State v. Dickerson, No. 25164.

CourtUnited States State Supreme Court of South Carolina
Writing for the CourtTOAL, Chief Justice
Citation341 S.C. 391,535 S.E.2d 119
Docket NumberNo. 25164.
Decision Date03 July 2000
PartiesThe STATE, Respondent, v. William Oliver DICKERSON, Appellant.

341 S.C. 391
535 S.E.2d 119

The STATE, Respondent,
v.
William Oliver DICKERSON, Appellant

No. 25164.

Supreme Court of South Carolina.

Heard May 24, 2000.

Decided July 3, 2000.


341 S.C. 393
Assistant Appellate Defender Robert M. Dudek, of South Carolina Office of Appellate Defense, of Columbia, for appellant

Attorney General Charles M. Condon, Chief Deputy Attorney General John W. McIntosh, Assistant Deputy Attorney General Donald J. Zelenka, Assistant Attorney General G. Robert Deloach, III, all of Columbia; and Solicitor David P. Schwacke, of North Charleston, for respondent.

TOAL, Chief Justice:

William Oliver Dickerson ("defendant") was convicted of murdering Mary Middleton ("victim"). Defendant appeals. We affirm.

FACTUAL/PROCEDURAL BACKGROUND

Victim was last seen alive on the evening of May 31, 1996, in her Charleston home. She was 83 years old and lived by herself. Around 8:00 p.m. that evening, victim went next door to tell Chrisaundra Lockwood, her neighbor, that she had a telephone call at her house. Lockwood did not have a phone of her own so victim allowed her to take calls on her line. On the way back to her house, victim told Lockwood that she was talking in the backyard with a man who had gone to school with her son, but who she did not remember. While in the house, Lockwood observed victim talking in the backyard to a man in a green hospital shirt, which resembled a doctor's shirt. When Lockwood left the house after the call, victim was still talking to the man.

At this same time, another one of victim's neighbors, Quinnie Gailliard, observed victim in her backyard talking with an man she recognized as the defendant. She even asked her

341 S.C. 394
husband at the time if he thought it was defendant talking to victim. Husband disagreed with her at the time that the man was defendant. Gailliard testified the man was standing near victim's car in the backyard, looking at some damage to the vehicle

Around 8:30 p.m. that evening, a few blocks away from victim's house, defendant approached Willie Gibbs, a friend defendant had grown up with, and asked him for a ride into the city. Once in the car, defendant asked Gibbs to take him to MUSC so he could get a key from his girlfriend, Sandra Jenkins, in order to change clothes. Gibbs refused and defendant told him that he needed to change clothes because he and a friend had just killed a man in Mt. Pleasant. Defendant showed Gibbs that he had turned his pants inside out to cover up the blood. In the car, Gibbs could see defendant's pants legs were covered in blood. Defendant and Gibbs got into an argument and defendant got out of the car.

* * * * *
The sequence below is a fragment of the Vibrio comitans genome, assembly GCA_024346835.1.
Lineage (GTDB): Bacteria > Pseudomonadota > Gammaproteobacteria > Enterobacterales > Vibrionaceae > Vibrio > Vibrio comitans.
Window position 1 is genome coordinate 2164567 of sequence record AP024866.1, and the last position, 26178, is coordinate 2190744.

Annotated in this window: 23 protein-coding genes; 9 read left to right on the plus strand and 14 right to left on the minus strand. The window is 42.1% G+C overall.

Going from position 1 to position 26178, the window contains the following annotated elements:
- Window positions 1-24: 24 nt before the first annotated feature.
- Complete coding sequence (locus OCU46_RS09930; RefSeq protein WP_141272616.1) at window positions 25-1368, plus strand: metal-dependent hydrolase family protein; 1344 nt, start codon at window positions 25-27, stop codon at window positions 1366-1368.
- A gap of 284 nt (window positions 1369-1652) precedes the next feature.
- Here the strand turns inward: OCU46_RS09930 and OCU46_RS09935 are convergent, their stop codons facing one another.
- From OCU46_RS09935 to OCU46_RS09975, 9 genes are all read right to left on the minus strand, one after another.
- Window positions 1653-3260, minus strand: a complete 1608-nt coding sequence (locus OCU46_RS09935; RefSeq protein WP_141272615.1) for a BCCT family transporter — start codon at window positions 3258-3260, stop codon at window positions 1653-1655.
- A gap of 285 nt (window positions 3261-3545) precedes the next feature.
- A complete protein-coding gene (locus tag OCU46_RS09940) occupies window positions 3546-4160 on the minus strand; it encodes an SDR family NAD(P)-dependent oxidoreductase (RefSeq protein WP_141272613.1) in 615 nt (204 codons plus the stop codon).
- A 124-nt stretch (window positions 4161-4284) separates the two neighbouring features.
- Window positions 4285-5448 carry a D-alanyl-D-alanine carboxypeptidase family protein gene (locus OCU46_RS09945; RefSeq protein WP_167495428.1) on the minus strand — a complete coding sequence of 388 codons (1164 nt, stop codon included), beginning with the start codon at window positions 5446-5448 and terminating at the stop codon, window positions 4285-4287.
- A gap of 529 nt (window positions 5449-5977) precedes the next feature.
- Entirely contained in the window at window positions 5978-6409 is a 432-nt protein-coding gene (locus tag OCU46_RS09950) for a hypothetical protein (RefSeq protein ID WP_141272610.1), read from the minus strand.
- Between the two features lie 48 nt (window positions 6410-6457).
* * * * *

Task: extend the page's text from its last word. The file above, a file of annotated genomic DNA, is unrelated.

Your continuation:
Soon after 11:00 p.m. that night, defendant knocked on Sandra Jenkins' door. When she let him in the apartment, defendant was wearing a green hospital shirt and his pants on inside out. Even though the pants were reversed, Jenkins testified she could tell they were covered in blood. Defendant told Jenkins that he had been in a truck with a man and his girlfriend and the man had repeatedly stabbed the girlfriend and he did not know if she was alive or dead.

Jenkins was scared and asked defendant to leave. Defendant refused to leave and emptied his pockets onto her coffee table. In addition to a small amount of money, defendant also put a broach on the table that "somebody would wear to church." Defendant then showered and put on some clothes that belonged to Jenkins' son. He rolled up the green hospital scrub top and bloody pants and took them with him when he left.

The next morning, victim's neighbors became concerned when she did not get her morning paper or open up her windows. Eventually one of the neighbors entered the house. Victim was found dead on the floor with her body naked from the waist down. The house had been ransacked. The neighbors called the police who arrived at the scene around 2:30 p.m. on June 1, 1996.

341 S.C. 395
The police found no signs of forced entry into the house. Victim had suffered 25 separate stab wounds on her head and neck, causing her to bleed to death. Two of the stab wounds had pierced victim's carotid artery and jugular vein, both were fatal injuries. The medical examiner estimated the time of death at around 8:00 p.m. the previous evening

The medical examiner characterized the victim's death as an "overkill" murder. According to the medical examiner, "overkill" occurs when the murderer inflicts injuries much more severe than necessary to cause death. The medical examiner testified that she had only encountered "overkill" murders as the result of a lovers' quarrel or when the killer had been high on drugs like cocaine. She also testified that expert literature on the subject of "overkill" murders reports that such killings often occur when the killer is high on drugs or motivated to kill by sexual passion.